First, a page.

• ym73

      In reply to Waethorn: It's an Intel Pentium chip with not much ram and a slow storage. It's another netbook. Anyone expecting decent performance on a device like this is delusional. If you are just browsing the web and email, it will be fine. Trying to run any moderately resource intensive software won't work well.

      • Tsang Man Fai

        In reply to ym73:

        it's way more powerful and portable than a netbook.

        It's true that netbooks in 2000 were slow. But technologies have improved A LOT in 10 years. Does it still make sense to describe that device as a "netbook"?

        I'm not sure what you mean exactly by "moderately resource intensive software".

        I am just using a Surface 3 and it can run Office + Edge + File Explorer very well. I expect Surface Go to handle these basic tasks even better.

        I don't see any point of running resource demanding software on a 10" device on the go.

        I guess you have not tried the device at all before making the conclusion "not much ram and a slow storage". 4GB of RAM is perfectly fine for most productivity tasks. 8GB/16GB of RAM is for gaming/video editing tasks. Why should I expect a budget, portable device to have gaming PC specs???

  11. nbplopes

    I guess the Surface story is also one about integrity.

  12. Dale Griffin

    I purchased a Surface Pro 4 in April of 16 and I love the tablet but hate the battery life. At around $1000. and the battery now lasts about 2 hours before it goes into "battery saver" mode. That makes the unit cost me around $500. per year. I think that stinks. I called Microsoft and they say that I am using it wrong. I only use it to surf the web and access games online while I am away from the house. I hardly ever use it at home. I have a PC for that. Microsoft trying to put the onus on me for not knowing how to use the Surface is a cop out on their part. Anyway I would not recommend Surface to anyone from my experience on this one.

    • bleeman

      In reply to [email protected]:

      If you have a Microsoft store near you bring it in and have them look at it. I had a Surface Pro 4 as well that I bought in December 2016 that was showing similar results. Took it in and they were going to look at it when we noticed it wouldn't lay flat on their counter. That's when they realized the battery was bulging. Since I had bought the extended warranty I was still covered. As it turned out they had no available Surface Pro 4's nor any in the pipeline coming in, in a reasonable time. So the manager opted to give me a Surface Pro 2017. I'm not sure if you're having similar issues and I'm assuming you're most likely out of warranty as they only offer a 1yr add-on, but it might be worth checking into.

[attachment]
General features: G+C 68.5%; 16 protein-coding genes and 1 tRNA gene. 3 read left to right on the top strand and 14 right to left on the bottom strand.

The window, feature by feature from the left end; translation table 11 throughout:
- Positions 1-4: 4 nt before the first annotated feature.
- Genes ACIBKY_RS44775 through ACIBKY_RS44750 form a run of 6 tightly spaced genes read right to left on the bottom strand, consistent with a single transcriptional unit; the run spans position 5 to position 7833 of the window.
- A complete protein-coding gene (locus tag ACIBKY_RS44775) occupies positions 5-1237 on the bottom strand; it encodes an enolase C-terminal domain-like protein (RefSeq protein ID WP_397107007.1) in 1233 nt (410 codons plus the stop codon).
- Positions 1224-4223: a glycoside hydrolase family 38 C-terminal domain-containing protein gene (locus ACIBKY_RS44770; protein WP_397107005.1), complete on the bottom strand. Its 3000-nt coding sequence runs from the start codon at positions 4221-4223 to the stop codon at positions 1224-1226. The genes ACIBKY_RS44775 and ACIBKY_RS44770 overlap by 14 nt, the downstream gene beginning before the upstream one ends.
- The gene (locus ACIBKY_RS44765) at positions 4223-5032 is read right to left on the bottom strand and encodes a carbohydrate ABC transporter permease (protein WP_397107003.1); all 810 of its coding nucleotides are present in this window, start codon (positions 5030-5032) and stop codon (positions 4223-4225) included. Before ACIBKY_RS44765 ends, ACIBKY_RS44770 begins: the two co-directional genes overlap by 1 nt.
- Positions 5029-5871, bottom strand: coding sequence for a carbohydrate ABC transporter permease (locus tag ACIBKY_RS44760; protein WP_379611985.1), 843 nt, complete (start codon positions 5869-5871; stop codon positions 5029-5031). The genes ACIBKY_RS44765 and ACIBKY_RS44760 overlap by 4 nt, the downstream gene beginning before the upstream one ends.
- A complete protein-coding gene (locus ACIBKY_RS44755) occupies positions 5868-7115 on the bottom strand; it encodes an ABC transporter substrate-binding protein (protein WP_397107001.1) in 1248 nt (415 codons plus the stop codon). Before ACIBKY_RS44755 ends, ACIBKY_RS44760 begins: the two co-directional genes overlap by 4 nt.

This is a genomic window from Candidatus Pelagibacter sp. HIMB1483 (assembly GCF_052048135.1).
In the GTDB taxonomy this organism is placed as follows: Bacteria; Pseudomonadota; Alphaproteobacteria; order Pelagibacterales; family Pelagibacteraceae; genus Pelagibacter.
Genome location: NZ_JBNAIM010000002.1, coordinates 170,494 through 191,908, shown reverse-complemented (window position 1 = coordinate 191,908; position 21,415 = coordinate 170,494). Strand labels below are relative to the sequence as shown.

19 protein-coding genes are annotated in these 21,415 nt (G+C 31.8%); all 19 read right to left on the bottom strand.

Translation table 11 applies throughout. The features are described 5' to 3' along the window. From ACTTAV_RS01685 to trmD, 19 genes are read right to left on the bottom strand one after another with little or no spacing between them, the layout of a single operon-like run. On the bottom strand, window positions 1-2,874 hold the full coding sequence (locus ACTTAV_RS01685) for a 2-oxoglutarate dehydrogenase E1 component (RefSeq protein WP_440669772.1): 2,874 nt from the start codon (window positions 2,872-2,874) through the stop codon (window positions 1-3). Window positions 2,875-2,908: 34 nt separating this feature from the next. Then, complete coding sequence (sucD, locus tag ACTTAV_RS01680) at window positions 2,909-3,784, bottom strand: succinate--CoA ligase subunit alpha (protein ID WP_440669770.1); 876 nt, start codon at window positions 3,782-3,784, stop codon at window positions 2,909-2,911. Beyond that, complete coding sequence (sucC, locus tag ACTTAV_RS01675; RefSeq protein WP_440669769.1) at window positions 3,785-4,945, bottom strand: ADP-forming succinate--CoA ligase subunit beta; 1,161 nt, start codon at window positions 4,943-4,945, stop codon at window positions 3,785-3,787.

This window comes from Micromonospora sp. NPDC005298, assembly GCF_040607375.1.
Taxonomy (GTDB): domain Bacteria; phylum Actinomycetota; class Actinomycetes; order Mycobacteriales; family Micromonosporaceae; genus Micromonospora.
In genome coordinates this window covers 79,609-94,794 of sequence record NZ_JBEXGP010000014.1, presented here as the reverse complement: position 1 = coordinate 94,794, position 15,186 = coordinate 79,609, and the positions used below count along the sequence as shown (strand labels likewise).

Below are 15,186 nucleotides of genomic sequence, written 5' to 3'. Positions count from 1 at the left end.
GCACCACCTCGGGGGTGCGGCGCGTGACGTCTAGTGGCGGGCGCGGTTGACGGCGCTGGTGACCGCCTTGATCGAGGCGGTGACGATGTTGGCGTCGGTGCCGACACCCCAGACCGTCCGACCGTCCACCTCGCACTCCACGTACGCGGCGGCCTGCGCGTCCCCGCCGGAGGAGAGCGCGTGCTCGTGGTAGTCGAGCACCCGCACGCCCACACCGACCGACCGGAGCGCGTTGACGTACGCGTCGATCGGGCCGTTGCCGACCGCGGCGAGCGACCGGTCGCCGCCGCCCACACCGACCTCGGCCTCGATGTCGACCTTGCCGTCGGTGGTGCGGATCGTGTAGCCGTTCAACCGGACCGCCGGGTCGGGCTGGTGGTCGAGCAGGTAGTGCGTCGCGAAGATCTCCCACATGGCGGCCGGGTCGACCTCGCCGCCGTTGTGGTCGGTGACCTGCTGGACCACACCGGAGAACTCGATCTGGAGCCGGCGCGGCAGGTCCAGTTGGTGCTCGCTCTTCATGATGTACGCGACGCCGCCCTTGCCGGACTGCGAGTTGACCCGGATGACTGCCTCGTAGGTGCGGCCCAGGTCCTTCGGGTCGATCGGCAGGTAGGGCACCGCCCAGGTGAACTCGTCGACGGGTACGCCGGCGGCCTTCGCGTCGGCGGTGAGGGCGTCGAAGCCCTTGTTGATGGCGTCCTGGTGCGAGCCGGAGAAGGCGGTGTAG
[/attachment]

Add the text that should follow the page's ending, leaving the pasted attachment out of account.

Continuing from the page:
13. sscywong

    Maybe next time Huawei can distribute battery pack to those buying Surface Go so they can recharge the Go using the batter pack to extend its usable life....

  14. jdmp10

    I'm waiting for the new generation of ARM based Windows machines to be released. The Lenovo shown at IFA if it retails in the states for under $1000 will be very enticing. I also think sooner than later, Microsoft will find a workaround for x86 emulation on the SD850 and SD1000 SoCs that are going to be powering devices this year and next. 15+ hours of real world use battery life on the ARM machines is just too good to give up for a slightly smaller, a slightly more portable Surface Go with less than 7 hours of real world battery use.

    • locust infested orchard inc

      In reply to jdmp10:

      There have been leaked Geekbench benchmarks recently for the SD850 and SD1000, and whilst we're gunning for ARM to give Intel a great big thumping, sadly those benchmarks are poor, particularly for multiple cores.

      Of course the caveat here is that Geekbench is far from being a clear guiding indicator between OS, and then there's Geekbench running under emulated mode.

      It would therefore appear neither the SD850 nor SD1000 will be able to challenge Intel on either performance or price.

      What's needed is a low-cost, low-TDP (4.5W), with decent performance CPU from Intel – Amber Lake-Y may be the answer, though it's not cheap as chips (the salty variety, not the silicon x nm variety).